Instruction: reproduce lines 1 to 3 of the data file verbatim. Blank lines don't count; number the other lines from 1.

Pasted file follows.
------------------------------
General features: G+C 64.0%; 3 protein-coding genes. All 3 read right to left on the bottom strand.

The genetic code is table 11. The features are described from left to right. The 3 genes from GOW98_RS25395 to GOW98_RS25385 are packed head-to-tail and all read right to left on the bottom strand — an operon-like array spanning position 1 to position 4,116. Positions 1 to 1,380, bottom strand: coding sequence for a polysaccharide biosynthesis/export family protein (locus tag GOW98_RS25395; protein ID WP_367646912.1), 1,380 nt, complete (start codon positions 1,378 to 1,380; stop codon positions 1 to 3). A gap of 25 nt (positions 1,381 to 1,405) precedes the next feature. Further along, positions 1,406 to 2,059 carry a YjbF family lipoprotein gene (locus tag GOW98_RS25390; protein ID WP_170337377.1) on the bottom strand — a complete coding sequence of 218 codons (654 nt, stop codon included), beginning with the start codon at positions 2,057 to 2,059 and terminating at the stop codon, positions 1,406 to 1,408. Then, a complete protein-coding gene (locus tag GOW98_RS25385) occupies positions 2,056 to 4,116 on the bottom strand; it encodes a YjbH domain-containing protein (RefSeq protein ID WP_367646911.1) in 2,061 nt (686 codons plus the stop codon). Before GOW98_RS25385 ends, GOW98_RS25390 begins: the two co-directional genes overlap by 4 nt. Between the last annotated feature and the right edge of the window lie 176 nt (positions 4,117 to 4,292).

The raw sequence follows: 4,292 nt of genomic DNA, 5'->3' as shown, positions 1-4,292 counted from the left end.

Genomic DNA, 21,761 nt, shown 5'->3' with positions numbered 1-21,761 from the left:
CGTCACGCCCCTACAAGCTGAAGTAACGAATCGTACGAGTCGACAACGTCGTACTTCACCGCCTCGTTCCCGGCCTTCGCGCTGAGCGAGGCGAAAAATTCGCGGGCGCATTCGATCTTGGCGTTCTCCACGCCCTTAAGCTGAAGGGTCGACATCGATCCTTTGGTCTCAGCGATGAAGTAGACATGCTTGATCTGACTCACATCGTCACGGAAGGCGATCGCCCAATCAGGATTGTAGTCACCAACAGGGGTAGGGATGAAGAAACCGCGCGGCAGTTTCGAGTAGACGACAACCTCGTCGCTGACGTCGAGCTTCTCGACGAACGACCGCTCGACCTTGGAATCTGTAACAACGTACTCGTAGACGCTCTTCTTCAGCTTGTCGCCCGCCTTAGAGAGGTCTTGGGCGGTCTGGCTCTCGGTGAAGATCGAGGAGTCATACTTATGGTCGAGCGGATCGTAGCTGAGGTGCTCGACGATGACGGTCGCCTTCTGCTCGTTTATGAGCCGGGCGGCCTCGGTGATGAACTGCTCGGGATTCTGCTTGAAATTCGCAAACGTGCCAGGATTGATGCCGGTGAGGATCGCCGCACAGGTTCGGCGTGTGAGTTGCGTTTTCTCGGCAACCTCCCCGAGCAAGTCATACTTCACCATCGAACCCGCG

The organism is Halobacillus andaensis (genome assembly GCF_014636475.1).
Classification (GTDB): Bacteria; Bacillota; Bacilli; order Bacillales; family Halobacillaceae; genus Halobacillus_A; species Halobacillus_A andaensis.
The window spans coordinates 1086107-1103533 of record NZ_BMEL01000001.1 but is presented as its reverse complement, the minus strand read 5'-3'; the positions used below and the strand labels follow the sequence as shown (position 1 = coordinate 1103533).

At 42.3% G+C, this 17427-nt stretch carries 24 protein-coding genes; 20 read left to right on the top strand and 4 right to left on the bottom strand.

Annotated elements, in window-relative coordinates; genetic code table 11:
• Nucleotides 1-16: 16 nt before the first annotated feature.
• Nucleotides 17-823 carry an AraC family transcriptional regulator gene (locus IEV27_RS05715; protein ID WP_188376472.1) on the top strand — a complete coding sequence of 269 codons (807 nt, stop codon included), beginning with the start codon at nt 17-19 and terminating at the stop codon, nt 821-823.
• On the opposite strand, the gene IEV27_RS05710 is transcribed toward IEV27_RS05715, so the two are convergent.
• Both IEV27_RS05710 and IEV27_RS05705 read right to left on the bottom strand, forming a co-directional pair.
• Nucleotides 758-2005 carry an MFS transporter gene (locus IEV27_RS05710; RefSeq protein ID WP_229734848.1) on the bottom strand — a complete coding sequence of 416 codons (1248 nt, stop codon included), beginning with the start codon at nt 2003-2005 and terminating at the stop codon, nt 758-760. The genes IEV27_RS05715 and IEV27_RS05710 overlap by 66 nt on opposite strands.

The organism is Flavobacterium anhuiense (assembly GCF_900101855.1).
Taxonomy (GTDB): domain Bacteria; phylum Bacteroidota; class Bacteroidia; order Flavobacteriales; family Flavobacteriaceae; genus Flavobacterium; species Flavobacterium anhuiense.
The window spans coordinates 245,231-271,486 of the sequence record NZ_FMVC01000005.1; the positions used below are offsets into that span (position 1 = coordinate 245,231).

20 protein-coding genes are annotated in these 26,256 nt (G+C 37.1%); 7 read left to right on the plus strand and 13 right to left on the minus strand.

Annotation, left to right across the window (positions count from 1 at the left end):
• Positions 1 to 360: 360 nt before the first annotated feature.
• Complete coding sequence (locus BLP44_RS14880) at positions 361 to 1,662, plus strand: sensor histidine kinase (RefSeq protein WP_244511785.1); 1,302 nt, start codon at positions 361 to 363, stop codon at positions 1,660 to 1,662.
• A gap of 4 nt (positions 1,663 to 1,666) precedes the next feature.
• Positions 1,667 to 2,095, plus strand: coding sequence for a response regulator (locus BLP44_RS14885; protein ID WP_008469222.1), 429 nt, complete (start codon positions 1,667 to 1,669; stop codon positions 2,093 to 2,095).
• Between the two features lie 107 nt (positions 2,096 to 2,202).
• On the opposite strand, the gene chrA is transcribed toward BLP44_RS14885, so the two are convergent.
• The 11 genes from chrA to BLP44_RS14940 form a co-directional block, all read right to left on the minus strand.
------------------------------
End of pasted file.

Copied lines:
General features: G+C 64.0%; 3 protein-coding genes. All 3 read right to left on the bottom strand.

The genetic code is table 11. The features are described from left to right. The 3 genes from GOW98_RS25395 to GOW98_RS25385 are packed head-to-tail and all read right to left on the bottom strand — an operon-like array spanning position 1 to position 4,116. Positions 1 to 1,380, bottom strand: coding sequence for a polysaccharide biosynthesis/export family protein (locus tag GOW98_RS25395; protein ID WP_367646912.1), 1,380 nt, complete (start codon positions 1,378 to 1,380; stop codon positions 1 to 3). A gap of 25 nt (positions 1,381 to 1,405) precedes the next feature. Further along, positions 1,406 to 2,059 carry a YjbF family lipoprotein gene (locus tag GOW98_RS25390; protein ID WP_170337377.1) on the bottom strand — a complete coding sequence of 218 codons (654 nt, stop codon included), beginning with the start codon at positions 2,057 to 2,059 and terminating at the stop codon, positions 1,406 to 1,408. Then, a complete protein-coding gene (locus tag GOW98_RS25385) occupies positions 2,056 to 4,116 on the bottom strand; it encodes a YjbH domain-containing protein (RefSeq protein ID WP_367646911.1) in 2,061 nt (686 codons plus the stop codon). Before GOW98_RS25385 ends, GOW98_RS25390 begins: the two co-directional genes overlap by 4 nt. Between the last annotated feature and the right edge of the window lie 176 nt (positions 4,117 to 4,292).

The raw sequence follows: 4,292 nt of genomic DNA, 5'->3' as shown, positions 1-4,292 counted from the left end.